Why is SQL developer a career worth exploring?
When going through some of the most popular job boards online, you can easily see that SQL continues to be among the highly sought-after skills for development, business intelligence, and data science job offerings.
In fact, starting out as an SQL developer can open the door to a successful long-term career in data science or BI. That’s why the topic of this article is ‘can you become an SQL developer’ and how to do it.
First, we’ll describe an SQL developer’s role in a company.
Then, we’ll focus on the technical and soft skills you need to be successful on the job. We’ll also discuss the education and working experience hiring companies are looking for.
To top things off, we’ll provide information regarding and the expected salary for SQL developers in different parts of the world.
So, what does an SQL developer actually do?
In short, we can say that this position requires you to build, maintain, and manipulate database systems. And, very often, you’ll have to use the data stored in the databases you created to develop ad-hoc and recurring reports. To this end, you will need to write and test SQL code, as well as create stored procedures, functions, and views.
But to understand well how to organize their data, an SQL developer must communicate well with technical and non-technical Subject Matter Experts from the business.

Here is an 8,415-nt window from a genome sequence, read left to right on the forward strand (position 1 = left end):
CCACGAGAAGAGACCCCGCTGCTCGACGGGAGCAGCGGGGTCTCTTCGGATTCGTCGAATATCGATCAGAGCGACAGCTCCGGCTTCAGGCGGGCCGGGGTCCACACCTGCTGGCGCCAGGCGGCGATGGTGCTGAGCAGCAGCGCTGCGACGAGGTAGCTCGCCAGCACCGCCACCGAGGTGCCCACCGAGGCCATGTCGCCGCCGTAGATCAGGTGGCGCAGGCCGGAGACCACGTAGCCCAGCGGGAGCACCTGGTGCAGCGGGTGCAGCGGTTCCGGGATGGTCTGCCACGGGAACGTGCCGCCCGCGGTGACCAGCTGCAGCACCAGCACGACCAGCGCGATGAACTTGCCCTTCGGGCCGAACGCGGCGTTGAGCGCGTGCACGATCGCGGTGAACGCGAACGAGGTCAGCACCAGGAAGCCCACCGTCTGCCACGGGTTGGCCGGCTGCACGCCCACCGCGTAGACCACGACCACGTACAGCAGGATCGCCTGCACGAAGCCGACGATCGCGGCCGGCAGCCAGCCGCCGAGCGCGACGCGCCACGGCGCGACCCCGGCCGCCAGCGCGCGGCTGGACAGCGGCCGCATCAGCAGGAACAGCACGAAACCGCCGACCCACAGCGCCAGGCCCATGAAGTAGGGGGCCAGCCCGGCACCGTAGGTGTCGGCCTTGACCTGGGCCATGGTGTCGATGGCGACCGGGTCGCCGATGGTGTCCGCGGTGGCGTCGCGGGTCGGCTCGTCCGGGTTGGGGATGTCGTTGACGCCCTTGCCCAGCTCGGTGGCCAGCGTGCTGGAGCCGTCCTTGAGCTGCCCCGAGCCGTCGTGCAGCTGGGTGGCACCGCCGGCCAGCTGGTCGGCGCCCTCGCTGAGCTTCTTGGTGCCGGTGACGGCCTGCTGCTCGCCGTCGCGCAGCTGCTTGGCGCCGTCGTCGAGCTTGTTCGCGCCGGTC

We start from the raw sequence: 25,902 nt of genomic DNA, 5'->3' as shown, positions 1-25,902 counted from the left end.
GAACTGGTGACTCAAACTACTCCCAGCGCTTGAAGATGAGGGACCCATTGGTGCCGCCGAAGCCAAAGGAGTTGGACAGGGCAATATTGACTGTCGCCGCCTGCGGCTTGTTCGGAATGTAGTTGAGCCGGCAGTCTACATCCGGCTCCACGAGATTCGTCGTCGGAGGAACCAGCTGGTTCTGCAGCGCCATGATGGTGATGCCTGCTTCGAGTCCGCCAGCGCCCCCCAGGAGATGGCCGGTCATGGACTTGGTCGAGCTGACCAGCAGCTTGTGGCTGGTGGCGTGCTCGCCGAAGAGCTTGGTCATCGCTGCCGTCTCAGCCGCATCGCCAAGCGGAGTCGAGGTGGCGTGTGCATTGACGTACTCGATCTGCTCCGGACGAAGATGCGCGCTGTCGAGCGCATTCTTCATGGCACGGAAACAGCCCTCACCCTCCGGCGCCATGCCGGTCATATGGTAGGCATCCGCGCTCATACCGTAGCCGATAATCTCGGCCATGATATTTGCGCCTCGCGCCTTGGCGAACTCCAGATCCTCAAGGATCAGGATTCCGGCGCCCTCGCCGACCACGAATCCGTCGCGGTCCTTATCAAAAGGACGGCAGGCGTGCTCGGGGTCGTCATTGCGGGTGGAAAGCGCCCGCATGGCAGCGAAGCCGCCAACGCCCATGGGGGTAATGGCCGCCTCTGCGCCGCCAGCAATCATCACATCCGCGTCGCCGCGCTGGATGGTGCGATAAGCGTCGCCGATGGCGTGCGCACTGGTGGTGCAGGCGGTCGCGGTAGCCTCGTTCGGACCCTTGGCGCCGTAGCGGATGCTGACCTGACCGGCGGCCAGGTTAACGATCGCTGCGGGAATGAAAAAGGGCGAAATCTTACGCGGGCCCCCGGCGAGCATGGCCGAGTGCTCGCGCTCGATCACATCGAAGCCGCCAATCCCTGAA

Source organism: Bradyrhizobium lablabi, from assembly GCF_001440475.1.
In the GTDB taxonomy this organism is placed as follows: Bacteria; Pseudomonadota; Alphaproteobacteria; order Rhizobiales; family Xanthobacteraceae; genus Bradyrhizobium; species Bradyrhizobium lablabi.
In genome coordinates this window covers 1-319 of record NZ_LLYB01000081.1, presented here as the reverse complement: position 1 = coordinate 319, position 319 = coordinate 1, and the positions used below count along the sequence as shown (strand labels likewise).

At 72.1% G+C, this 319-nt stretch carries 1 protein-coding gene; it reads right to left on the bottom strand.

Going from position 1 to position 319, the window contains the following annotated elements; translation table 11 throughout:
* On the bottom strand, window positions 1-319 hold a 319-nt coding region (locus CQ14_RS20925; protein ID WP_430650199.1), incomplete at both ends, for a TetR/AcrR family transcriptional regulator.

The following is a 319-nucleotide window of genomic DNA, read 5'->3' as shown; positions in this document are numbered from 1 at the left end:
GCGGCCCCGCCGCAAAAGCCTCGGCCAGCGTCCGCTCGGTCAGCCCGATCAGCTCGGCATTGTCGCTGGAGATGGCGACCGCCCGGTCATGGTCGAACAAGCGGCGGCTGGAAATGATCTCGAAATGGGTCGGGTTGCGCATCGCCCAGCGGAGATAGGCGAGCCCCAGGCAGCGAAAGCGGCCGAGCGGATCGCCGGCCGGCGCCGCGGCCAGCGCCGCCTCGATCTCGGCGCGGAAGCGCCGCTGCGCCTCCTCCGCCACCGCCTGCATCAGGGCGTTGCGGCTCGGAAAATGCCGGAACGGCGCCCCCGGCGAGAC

For example, a sales SME would be best qualified to communicate the granularity of sales data to be collected, how the respective database should be maintained from a business perspective; and how frequently the sales team would like to receive a given type of report they have requested.
Nowadays, an SQL developer doesn’t work in isolation.
Companies work with different ERP systems and the databases you maintain will sometimes have to be migrated. This can happen when the company introduces a new ERP software or changes its existing one. So, in such a situation, you’ll need to export data from multiple types of source DBs you operate at the moment; and then clean the data using an extraction, transformation, loading tool (ETL).
In our day and age, more and more companies migrate their data to the cloud and an SQL developer will certainly have to play an active role if this happens in their firm.
What technical skills does an SQL developer need on the job?
Of course, you need to be proficient in SQL. (We’re sure you didn’t see this one coming, right?)
And some of the most popular database management systems that allow you to work with versions of the Structured Query Language are MySQL, SQL Server, and PostgreSQL:
MySQL is the world’s most popular open-source relational database management system, while Microsoft’s SQL Server is typically preferred by corporations.
Quite importantly, Microsoft’s SQL Server comes with three essential types of services – SSIS, SSRS, and SSAS. These are some of the most frequently mentioned prerequisites in job ads.
SSIS stands for SQL server integration services